Opamps – pt. 2: The Real World

Two weeks ago we started a blog series about operational amplifiers aka. opamps (or op amps). We showed you what an opamp is, some of the things it can do and the importance of feedback. To ensure that everything was as easy to understand as possible, we looked at the opamp as an ideal component. However, in reality, just like other electrical components, they aren’t really ideal. They all have their limitations and “flaws” which you should be aware of when selecting which opamp to use in your circuit. In this blog post we’re going to take a closer look at the more realistic opamp and discuss some of the properties of opamps which are important to understand.

Disclaimer: This blog post is meant as a brief intro to this topic and not as an academic article. Always consult the datasheet before using electrical components.

Output and Power Supply

The non-ideal opamp have some limits to what it can output.

The Active Region

An opamp’s active region is defined by the voltage range the opamp can output without saturating. If for instance the positive supply voltage (VDD) is +15V and the negative supply voltage (VSS) is -15V, you might think that the active region is from -15V to +15V. The active region is always narrower than the supply voltage. You can get pretty close with so called rail-to-rail opamps, but you won’t be able reach those outer extremes.

Saturation occurs when the combination of a) input voltage and b) opamp configuration results in a theoretically output voltage outside of the active region.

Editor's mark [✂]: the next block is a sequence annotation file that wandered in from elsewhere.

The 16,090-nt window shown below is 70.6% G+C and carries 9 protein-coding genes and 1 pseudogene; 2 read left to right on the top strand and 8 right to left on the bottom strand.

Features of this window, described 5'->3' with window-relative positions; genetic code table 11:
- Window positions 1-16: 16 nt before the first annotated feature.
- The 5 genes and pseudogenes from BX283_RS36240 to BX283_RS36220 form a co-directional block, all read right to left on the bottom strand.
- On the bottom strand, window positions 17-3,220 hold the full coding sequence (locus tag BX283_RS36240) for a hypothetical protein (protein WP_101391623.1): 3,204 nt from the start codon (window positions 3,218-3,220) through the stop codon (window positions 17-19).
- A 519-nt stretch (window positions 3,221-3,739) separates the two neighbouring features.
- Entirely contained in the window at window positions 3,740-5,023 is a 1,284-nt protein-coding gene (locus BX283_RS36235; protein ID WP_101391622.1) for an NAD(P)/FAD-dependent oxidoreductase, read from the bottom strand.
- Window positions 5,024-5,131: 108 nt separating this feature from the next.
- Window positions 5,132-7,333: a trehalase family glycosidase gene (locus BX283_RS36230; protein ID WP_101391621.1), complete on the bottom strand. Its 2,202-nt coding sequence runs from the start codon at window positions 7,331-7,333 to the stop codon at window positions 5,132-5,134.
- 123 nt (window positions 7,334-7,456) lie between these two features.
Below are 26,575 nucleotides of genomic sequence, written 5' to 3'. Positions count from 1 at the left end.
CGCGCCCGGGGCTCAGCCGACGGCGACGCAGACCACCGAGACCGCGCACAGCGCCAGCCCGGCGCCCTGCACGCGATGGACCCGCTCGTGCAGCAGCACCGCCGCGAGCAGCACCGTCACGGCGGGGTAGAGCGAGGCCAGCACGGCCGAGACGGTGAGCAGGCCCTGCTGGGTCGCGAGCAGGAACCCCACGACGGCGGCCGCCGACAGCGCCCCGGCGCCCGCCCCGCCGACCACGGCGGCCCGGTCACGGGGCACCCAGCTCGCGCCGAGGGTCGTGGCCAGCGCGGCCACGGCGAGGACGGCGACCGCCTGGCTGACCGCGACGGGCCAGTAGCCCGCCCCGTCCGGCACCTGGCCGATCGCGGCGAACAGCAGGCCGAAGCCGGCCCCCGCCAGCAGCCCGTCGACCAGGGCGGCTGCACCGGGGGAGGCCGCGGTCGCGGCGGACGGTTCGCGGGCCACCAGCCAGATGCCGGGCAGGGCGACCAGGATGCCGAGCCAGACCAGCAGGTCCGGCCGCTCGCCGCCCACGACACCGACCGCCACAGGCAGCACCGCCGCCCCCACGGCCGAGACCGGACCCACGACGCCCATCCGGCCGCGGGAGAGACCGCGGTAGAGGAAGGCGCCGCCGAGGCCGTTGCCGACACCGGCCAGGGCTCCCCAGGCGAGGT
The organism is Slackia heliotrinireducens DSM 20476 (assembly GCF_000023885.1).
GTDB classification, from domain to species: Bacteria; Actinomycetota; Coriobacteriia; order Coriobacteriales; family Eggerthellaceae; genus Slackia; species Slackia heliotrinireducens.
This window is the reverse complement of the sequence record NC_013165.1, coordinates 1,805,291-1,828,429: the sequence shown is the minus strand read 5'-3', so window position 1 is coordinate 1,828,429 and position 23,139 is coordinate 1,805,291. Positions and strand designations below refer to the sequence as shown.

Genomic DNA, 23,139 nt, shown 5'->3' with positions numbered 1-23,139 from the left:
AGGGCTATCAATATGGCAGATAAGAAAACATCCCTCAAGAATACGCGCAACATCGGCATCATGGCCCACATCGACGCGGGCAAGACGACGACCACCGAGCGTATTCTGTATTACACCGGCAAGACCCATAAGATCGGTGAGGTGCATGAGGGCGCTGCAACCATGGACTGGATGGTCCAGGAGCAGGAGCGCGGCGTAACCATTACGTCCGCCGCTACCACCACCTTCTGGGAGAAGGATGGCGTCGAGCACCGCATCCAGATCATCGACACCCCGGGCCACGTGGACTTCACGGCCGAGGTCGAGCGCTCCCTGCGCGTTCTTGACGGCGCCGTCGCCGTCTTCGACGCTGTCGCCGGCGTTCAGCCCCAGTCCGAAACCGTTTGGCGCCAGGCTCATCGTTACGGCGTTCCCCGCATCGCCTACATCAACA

Say for instance that you have a non-inverting amplifier with a gain of 10, an active region of -14V to +14V and 5V on the non-inverting input pin. Theoretically you should get 50V on the output pin, but it will instead saturate at 14V.

Illustration of how clipping occurs. The black lines are for ideal (unrealistic) opamps, while the red and blue lines are for non-ideal opamps. To the left you see the output vs input, and to the right you see a sinusoid that clips at the top and bottom. Source: reviseomatic.org

Maximum Ouput Voltage Swing

This brings us to the first parameter we’re going to look at: the maximum output voltage swing. This parameter specifies how close to VDD and VSS the output voltage can get. Microchip’s MPC6001, which we’ll use as an example opamp for the rest of this blog post, has a maximum ouput voltage swing of minimum VSS + 25mV and maximum VDD – 25mV, which defines the active region.

Current Limitation

In addition to the voltage limits of the output we also have a current limit. This limit is most commonly between 10mA and 100mA for general purpose opamps, but you do of course have exceptions which handle more or less than that.

Supply Voltage and Current

In addition to the obvious supply voltage range (1.8V – 6V on the MPC6001), you also have a less obvious idle supply current, often called quiescent current. This current is what the opamp draws from the power supply when it’s idle (no current and 0V on the output). On our MPC6001 this current is typically 100μA at 5VDD, but may vary a lot (as seen below).

This graph shows how MPC6001‘s quiescent current depends on both power supply voltage and temperature.


Let’s talk about input stuff.

Input Offset Voltage

Do you remember the golden rule #2 from part 1 which says that an opamp with feedback will set its output so that the inputs are at the same voltage level? This implies that if the inputs are equal, the opamp won’t do anything on its output pin, i.e. it will set it to zero volts.

In real life, however, what the opamp perceives as identical voltage on the input pins might not actually be identical in real life. This is called the input offset voltage. Common input offset voltage values can be between 1mV to 10mV and changes over temperature and time.

Input Current